For example if you took a M1 hit to the hand requires a fumble roll if you were holding something in that hand. Normally it is a 1d6. Unless you have a crap dexterity you can't fail. However in a fight where you took a S2 wound to the chest, a pair of M1 wounds to the thigh, and a S3 gash to the upper arm you are looking at rolling that 1d6 at a +7 modifier. The more injuries you take the worse these saves get even the minor ones.

Healing well, it has a detailed resolution as well. Let's say a severely injured character isn't going to be getting up for the next couple of weeks.

I admit writing it down like this makes it seems very complicated and detailed obsessed. However in actual play it flows very fast without a lot of headaches. This is because of the design of the combat card combined with the fact that the situational modifiers are very few and well thought out.

Two weeks ago I get a call from my friend Josh who lives in Pittsburgh. He wants to try Harnmaster after reading Cow in the Attic. Between family, work, the National Guard, and college he wanted to play an RPG that was utterly brutal and Harnmaster seems to fit the bill.

I readily agreed and went down to Pittsburgh the following weekend. The two of us managed to convince another friend of mine Scott to play as well. He not a big fan of RPGs that have you roll your character but was willing to try.

Lucky for me Columbia Games released an excellent little intro adventure called Field of Daisies for Harnmaster. So I decided to use that. When I got there I offered them to use the pre-gen character in Field of Daises or roll up their own.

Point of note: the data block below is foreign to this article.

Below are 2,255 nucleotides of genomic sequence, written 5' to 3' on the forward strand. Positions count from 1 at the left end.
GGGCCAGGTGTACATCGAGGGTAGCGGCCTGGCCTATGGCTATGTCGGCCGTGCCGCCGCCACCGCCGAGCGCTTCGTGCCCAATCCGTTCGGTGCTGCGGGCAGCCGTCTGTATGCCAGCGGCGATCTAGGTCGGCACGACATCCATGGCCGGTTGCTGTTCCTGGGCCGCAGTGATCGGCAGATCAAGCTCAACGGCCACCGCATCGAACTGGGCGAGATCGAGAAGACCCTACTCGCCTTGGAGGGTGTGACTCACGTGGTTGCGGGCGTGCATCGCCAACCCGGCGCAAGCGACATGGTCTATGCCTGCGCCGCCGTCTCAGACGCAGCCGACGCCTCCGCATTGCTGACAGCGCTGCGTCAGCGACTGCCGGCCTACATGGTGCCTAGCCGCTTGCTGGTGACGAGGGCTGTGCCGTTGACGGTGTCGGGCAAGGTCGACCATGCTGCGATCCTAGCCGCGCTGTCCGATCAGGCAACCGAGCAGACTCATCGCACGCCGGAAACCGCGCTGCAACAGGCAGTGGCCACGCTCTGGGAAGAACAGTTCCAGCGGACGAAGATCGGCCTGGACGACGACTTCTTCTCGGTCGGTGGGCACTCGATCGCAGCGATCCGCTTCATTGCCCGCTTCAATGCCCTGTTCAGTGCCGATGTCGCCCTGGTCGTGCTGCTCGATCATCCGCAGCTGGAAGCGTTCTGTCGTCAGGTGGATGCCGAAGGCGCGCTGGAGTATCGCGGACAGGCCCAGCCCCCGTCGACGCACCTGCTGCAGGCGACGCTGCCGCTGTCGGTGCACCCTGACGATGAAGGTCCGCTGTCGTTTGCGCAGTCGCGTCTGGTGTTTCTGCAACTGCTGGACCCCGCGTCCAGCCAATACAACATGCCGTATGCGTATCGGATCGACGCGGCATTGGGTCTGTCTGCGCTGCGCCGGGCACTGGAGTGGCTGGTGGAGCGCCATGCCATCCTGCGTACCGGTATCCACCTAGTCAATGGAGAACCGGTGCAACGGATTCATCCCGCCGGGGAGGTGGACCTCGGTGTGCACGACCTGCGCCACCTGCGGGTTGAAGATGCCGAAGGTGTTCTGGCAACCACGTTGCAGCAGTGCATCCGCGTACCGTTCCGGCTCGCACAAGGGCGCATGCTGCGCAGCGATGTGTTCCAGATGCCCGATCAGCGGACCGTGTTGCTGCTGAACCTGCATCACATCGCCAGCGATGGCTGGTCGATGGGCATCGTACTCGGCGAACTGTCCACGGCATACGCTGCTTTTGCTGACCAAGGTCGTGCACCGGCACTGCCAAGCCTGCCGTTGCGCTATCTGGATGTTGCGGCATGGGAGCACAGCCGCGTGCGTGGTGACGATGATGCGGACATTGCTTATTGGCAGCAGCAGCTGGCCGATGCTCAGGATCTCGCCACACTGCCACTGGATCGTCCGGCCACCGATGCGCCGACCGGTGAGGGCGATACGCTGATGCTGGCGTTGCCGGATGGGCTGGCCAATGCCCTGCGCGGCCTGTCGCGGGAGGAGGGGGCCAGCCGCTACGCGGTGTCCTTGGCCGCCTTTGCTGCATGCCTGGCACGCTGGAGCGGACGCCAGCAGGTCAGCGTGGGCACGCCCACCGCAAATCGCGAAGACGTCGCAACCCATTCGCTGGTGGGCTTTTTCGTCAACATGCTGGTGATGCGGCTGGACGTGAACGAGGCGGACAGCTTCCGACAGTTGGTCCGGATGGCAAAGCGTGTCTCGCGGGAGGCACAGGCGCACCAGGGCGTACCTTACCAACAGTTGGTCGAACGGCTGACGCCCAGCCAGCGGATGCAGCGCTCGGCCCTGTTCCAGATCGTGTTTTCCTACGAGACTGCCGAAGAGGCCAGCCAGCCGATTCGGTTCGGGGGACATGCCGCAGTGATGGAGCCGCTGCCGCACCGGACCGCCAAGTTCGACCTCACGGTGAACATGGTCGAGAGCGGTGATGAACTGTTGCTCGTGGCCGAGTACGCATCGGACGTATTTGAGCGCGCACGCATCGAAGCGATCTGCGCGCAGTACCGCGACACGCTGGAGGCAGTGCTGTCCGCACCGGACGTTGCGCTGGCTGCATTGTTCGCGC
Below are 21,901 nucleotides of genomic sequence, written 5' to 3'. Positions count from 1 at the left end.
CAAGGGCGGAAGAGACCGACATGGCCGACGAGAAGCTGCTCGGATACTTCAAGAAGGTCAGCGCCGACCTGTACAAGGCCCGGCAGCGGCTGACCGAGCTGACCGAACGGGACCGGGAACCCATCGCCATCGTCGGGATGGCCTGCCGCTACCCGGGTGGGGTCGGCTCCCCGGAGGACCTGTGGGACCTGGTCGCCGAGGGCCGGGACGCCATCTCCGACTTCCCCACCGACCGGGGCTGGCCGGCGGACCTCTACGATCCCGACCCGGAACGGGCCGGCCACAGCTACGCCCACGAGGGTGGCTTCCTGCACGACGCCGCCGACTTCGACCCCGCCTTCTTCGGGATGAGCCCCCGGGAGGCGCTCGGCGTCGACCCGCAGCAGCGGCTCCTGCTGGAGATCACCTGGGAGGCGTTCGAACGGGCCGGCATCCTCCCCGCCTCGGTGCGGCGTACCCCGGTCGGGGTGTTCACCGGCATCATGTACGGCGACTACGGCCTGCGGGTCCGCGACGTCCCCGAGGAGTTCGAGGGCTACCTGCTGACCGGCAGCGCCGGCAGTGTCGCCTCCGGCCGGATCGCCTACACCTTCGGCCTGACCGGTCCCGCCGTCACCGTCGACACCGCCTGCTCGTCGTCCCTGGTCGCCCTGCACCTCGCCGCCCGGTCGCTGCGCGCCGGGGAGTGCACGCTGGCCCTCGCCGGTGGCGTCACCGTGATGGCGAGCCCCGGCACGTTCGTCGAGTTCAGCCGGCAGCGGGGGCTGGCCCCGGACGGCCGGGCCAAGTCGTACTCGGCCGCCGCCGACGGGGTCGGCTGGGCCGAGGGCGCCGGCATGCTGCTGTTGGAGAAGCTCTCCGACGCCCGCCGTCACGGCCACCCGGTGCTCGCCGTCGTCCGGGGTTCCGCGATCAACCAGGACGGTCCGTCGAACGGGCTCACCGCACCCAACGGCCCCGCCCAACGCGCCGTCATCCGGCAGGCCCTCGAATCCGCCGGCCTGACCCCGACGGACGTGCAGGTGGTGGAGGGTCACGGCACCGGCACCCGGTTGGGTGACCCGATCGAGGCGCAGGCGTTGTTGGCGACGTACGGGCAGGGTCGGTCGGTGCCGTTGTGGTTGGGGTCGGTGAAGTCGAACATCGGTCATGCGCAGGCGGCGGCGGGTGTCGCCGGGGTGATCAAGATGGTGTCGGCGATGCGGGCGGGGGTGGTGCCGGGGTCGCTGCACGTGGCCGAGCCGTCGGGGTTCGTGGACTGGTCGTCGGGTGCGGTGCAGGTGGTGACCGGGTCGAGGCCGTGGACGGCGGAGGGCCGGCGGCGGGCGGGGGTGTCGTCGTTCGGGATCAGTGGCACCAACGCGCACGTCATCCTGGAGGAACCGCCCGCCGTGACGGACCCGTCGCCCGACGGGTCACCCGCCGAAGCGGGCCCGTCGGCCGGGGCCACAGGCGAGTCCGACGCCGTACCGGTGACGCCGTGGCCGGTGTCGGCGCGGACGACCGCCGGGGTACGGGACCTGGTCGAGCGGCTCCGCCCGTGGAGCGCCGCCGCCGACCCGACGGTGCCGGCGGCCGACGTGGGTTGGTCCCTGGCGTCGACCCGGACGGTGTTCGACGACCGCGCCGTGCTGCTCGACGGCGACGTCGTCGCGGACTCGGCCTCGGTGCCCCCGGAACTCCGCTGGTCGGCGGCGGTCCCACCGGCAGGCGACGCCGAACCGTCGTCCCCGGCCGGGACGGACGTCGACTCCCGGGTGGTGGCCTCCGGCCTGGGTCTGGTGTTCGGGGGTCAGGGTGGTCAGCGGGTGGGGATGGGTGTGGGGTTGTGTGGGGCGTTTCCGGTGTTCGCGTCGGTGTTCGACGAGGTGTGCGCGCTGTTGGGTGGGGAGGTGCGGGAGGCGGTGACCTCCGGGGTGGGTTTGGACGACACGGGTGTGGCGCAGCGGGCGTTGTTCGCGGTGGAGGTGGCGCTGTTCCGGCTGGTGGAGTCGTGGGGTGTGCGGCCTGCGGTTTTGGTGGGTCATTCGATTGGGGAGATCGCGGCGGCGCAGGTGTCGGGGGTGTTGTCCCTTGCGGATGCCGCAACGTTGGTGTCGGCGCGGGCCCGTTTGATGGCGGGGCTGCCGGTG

So we sat down and rolled up a pair of Harnmaster characters. I decided that Slot #1 was going to be a Shek-Pvar, a Harnic Mage, Slot #2 would be the mage's bodyguard, and if a third player showed up Slot #3 a cleric of one of the good dieties. Now Harnmaster Magic is useful but not overwhelming. The mage + bodyguard combo should be able to deal with Field of Daisies.

Rolling up a Harnmaster Characters involves a lot of calculation and table lookup. Part of this is due to the fact they front load everything to make actual play run smooth.

Here is where 20 years of not actively using Harnmaster hurt. I should have photocopied the tables so that the both players could have used them at the various steps. Another thing about Harnmaster is that attribute dont' gimp your characters. A lot of skills involves averaging three attribute together so low stats are not an issue. Even so there are seven key attributes for these I am generous and have the players roll 4d6 reroll ones drop the lowest and do this 8 times. This is similar to how I did it for AD&D. Josh wants to be the magic user so has a 17 Aura the prime state for mages. Scott puts some great stats into his physical abilities which he his lowest in agility. Agility represent body dexterity, while dexterity represents manual dexterity.